Breastfeeding- The First Step Of Motherhood

Breast milk is an elixir of good health for your baby. Simply start breastfeeding them the first time you get the little one in your arms. Whether you breastfeed your little one for a few days, weeks or several months, it’s the early milk from the mother (called as colostrums) that helps the baby produce antibodies which protect him/her against various diseases. Not only will breast milk help your baby get immune towards unwarranted illnesses, nursing a baby is also great for the mother.

We give you a few rules of breastfeeding that are easy to follow, and make breastfeeding a better experience for both you and your baby.

 Start As Early As Possible

When you meet your baby for the first time, try breastfeeding right away. It’s a good idea to try breastfeeding immediately after birth, though the first session can take a little more time.

 Practice the Perfect Hold

Hold your baby close to your chest and touch her lips with your nipple, so she opens up her mouth. Hold your breast for support and make sure the baby latches on to the whole nipple with some aerola. Sucking is a natural reflex in babies and soon the little one will close her mouth around your nipple and start nursing. If you are having difficulty positioning the baby just right, ask the nurse for assistance the first few times.

 Don’t Worry If You Don’t Succeed Immediately

This is very important — as a new mom, you are anxious to get your baby to start nursing immediately, so she gets the nourishment she needs. But don’t be disheartened if your first few attempts aren’t successful. Since both you and your baby are new to breastfeeding, it can require multiple tries to get it right. The older the baby gets and the more you practice breastfeeding, the easier it’ll get for both of you. Stay calm, keep trying and ask for assistance without panicking.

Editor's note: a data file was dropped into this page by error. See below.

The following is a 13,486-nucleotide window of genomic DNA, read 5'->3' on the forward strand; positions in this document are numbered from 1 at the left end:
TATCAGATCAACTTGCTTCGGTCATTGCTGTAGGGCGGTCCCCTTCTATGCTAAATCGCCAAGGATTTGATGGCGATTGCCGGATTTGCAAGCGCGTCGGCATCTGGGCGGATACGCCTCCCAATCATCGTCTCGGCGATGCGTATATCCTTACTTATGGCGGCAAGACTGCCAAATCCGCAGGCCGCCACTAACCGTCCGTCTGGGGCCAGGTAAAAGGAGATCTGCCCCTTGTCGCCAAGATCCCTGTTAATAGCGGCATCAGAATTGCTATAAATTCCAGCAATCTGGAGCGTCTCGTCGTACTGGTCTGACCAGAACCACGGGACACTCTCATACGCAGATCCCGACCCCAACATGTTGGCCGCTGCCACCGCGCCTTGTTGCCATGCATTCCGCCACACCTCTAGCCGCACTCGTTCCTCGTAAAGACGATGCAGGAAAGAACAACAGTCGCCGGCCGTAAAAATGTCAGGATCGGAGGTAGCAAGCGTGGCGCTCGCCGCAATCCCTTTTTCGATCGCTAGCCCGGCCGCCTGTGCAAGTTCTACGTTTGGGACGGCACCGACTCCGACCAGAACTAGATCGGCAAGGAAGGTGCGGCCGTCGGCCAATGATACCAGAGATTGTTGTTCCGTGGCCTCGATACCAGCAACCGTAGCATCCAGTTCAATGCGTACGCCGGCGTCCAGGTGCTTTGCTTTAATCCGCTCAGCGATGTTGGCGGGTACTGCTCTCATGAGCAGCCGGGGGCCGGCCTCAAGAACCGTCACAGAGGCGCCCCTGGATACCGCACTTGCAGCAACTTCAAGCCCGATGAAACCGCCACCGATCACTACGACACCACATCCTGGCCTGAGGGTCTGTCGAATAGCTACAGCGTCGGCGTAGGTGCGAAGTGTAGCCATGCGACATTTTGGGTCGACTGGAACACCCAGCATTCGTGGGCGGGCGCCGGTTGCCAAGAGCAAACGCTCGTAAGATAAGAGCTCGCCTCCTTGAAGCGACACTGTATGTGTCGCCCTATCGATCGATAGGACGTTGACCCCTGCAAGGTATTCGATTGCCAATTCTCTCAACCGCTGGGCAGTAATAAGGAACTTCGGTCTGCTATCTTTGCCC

Practice It Often

If your baby latches on to your breast correctly, she will be full within no time. But if your baby is latched on for longer, it probably means that she isn’t getting enough milk. Don’t worry; she will learn as she grows. Don’t impose any time-limits on breastfeeding and practice often.

 It’s Alright to Sweat A lot In The Beginning

You are new to breastfeeding and feeling nervous, your body is going through serious hormonal changes after the delivery, and you’re also burning a lot more calories when you nurse your baby. As a result, you may experience excessive sweating, and that’s nothing to worry about.

You will be nursing very often to ensure your baby is healthy and well-fed, so make sure that you choose a comfortable position for breastfeeding. Many babies nurse for longer initially as they are trying to learn the ropes, and some babies also like to use their mother as a pacifier. In any case, figure out what is the most comfortable for you – a chair, the bed or the couch, and use comfortable pillows to prop yourself up so you can stay in a stable position without getting exhausted in 15 minutes. Support the arm that’s holding the baby’s head and try to relax while the baby feeds.